Impeccably performed and recorded, and yet such a deliberate and self-conscious homage to ’70s stoner rock that I couldn’t bring myself to take entirely seriously. I don’t want to trot out the i-word (irony) but I can’t bring myself to believe that the band didn’t break out laughing hysterically at least once during recording. I wouldn’t have been disappointed if this one won, but it would have to do it without my help.
|Basia Bulat / Oh My Darling
I know most everyone expected I’d go to the mat for this album and yes, it was a favourite of 2007 and I’m obviously a big fan of Ms Bulat. But while I think that it’s a remarkable debut and it pushes all my buttons, it’s also true that it has its less remarkable moments and as a whole, doesn’t deliver all the potential that Basia has. She’s got more and better albums in her yet, and I doubt this will be her last visit to the Polaris short list. Still, though, it made a last minute rally and moved up a couple spots on my final ballot.
|Caribou / Andorra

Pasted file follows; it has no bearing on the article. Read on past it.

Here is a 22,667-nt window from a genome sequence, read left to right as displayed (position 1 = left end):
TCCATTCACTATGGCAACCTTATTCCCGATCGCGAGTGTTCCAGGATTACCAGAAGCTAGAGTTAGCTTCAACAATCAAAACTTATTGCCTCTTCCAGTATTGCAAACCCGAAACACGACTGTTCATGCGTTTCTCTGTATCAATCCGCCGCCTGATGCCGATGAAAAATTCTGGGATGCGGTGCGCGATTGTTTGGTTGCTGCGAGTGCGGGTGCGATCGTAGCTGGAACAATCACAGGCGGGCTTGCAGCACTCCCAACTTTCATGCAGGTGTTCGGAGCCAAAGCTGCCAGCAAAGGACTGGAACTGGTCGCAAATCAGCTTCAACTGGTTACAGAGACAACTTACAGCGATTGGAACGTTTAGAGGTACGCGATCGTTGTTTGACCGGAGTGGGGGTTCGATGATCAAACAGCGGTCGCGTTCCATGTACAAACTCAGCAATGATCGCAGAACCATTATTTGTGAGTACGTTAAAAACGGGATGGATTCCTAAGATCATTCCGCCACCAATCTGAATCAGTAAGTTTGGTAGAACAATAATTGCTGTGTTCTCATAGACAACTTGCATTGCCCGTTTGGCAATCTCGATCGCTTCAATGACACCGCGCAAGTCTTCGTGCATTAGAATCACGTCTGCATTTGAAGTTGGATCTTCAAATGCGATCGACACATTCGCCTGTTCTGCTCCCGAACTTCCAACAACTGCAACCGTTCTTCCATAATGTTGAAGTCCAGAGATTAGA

Honestly, I had hardly listened to Andorra prior to being named to the Polaris Grand Jury. Dan Snaith’s previous records hadn’t done much for me and the cursory listens I’d given this one were equally intriguing and unsettling for reasons I couldn’t articulate, so I didn’t go back to it. And then I did. And again. And again. This, and to a lesser extent the Shad record, were the new discoveries that basically set the bar for what the best Canadian album of the year should elicit in terms of an emotional and cerebral response. Too classically pop to be regarded as an electronic album and too electronic to be regarded as a classic pop record, Andorra feels like its been orphaned by its parent genres and has instead started its own. It’s the android Beach Boys singing Gregorian chants in outer space. Timeless yet modern, comforting yet creepy, with each listen it revealed something new to me and also, each time, cemented its place at the top of my list.